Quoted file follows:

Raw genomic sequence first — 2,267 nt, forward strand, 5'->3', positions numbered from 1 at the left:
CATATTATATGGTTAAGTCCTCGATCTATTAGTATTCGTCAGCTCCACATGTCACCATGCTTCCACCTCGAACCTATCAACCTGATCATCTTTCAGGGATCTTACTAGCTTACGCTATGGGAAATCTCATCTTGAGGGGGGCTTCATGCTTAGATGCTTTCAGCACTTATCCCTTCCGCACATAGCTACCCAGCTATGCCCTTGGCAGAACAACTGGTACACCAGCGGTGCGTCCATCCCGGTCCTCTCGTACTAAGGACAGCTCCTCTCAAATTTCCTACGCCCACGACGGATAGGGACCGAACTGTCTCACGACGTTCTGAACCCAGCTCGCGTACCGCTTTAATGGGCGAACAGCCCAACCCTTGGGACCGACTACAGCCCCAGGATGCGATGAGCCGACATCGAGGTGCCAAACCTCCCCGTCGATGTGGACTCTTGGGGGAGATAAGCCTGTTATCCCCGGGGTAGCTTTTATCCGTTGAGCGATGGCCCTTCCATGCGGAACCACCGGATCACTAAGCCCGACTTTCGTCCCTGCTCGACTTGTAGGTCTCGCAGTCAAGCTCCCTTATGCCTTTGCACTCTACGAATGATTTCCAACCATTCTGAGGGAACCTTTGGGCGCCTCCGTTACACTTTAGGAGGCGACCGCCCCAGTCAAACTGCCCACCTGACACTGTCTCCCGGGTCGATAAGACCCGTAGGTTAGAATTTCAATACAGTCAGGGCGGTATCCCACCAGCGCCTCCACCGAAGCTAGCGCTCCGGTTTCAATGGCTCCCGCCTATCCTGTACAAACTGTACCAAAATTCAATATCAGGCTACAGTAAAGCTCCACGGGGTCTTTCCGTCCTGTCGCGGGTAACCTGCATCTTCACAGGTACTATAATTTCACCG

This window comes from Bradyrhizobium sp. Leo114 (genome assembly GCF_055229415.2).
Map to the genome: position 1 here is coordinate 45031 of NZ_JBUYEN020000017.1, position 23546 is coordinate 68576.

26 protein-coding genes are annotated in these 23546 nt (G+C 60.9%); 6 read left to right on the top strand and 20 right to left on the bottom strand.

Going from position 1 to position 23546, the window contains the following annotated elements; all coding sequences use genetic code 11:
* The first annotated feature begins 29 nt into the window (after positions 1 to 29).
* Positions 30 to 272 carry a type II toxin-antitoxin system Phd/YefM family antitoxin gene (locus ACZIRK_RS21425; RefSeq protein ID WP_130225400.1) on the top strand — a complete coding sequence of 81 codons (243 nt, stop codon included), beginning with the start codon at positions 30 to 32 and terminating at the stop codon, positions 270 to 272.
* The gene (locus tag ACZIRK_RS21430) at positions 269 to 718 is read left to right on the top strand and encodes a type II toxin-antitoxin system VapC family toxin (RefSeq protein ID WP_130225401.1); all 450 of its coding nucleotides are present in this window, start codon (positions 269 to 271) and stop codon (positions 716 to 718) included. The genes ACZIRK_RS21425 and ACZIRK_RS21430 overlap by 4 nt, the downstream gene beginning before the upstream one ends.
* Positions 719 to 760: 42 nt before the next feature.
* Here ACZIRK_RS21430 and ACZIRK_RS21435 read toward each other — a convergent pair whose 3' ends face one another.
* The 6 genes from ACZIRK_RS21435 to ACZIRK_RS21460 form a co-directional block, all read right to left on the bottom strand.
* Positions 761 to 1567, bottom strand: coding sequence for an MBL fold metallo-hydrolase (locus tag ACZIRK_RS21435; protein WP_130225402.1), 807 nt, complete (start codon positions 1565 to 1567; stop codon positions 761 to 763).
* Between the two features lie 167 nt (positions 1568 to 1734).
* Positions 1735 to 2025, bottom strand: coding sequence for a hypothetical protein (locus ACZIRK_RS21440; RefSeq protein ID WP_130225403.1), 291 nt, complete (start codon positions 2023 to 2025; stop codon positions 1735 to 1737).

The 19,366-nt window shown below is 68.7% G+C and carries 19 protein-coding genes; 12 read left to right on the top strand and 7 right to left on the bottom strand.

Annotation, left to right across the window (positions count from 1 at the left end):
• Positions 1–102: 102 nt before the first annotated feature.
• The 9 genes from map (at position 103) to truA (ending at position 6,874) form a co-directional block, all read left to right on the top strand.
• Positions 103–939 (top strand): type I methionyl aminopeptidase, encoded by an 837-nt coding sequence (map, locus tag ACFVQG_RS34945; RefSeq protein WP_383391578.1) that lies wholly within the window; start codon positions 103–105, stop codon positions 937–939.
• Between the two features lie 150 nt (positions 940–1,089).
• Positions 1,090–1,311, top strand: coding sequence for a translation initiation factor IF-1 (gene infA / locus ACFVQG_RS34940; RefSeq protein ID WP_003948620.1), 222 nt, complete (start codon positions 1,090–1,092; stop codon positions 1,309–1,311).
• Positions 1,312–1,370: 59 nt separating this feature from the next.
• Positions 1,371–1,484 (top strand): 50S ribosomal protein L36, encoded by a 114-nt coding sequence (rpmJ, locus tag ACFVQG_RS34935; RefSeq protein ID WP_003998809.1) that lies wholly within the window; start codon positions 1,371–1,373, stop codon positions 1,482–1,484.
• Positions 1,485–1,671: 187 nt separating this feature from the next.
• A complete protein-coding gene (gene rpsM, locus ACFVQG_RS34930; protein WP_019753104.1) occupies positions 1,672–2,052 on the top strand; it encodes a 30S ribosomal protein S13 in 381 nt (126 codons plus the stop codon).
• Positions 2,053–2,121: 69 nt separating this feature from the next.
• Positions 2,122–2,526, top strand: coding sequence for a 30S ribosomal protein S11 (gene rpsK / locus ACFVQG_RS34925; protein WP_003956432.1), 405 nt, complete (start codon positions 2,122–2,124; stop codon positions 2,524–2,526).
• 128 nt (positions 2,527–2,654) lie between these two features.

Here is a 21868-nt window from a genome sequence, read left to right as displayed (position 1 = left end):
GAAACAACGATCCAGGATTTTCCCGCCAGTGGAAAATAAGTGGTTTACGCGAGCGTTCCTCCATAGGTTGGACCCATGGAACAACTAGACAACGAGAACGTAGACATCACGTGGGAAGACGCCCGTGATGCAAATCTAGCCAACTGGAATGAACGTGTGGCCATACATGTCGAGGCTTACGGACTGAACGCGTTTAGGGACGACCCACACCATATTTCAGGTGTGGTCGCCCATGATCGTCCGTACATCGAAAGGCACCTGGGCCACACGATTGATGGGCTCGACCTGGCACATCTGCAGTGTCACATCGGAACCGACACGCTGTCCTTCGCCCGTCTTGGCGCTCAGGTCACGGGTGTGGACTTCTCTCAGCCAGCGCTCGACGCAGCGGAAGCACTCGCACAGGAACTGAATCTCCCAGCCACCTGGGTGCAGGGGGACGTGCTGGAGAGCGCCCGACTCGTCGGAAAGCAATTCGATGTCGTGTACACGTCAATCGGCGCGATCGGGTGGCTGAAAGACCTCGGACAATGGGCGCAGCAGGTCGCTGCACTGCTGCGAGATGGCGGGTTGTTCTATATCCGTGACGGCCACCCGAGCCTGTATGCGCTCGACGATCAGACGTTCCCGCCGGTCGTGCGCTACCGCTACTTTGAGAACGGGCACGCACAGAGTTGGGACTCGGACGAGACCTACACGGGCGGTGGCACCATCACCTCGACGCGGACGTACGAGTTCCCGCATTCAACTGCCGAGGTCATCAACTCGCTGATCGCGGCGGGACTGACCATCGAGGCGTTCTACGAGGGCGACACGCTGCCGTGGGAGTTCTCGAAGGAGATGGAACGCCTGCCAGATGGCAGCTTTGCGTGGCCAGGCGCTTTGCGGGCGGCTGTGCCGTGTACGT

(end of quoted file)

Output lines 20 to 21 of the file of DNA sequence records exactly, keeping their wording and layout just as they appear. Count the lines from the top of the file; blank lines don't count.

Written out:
• Positions 103–939 (top strand): type I methionyl aminopeptidase, encoded by an 837-nt coding sequence (map, locus tag ACFVQG_RS34945; RefSeq protein WP_383391578.1) that lies wholly within the window; start codon positions 103–105, stop codon positions 937–939.
• Between the two features lie 150 nt (positions 940–1,089).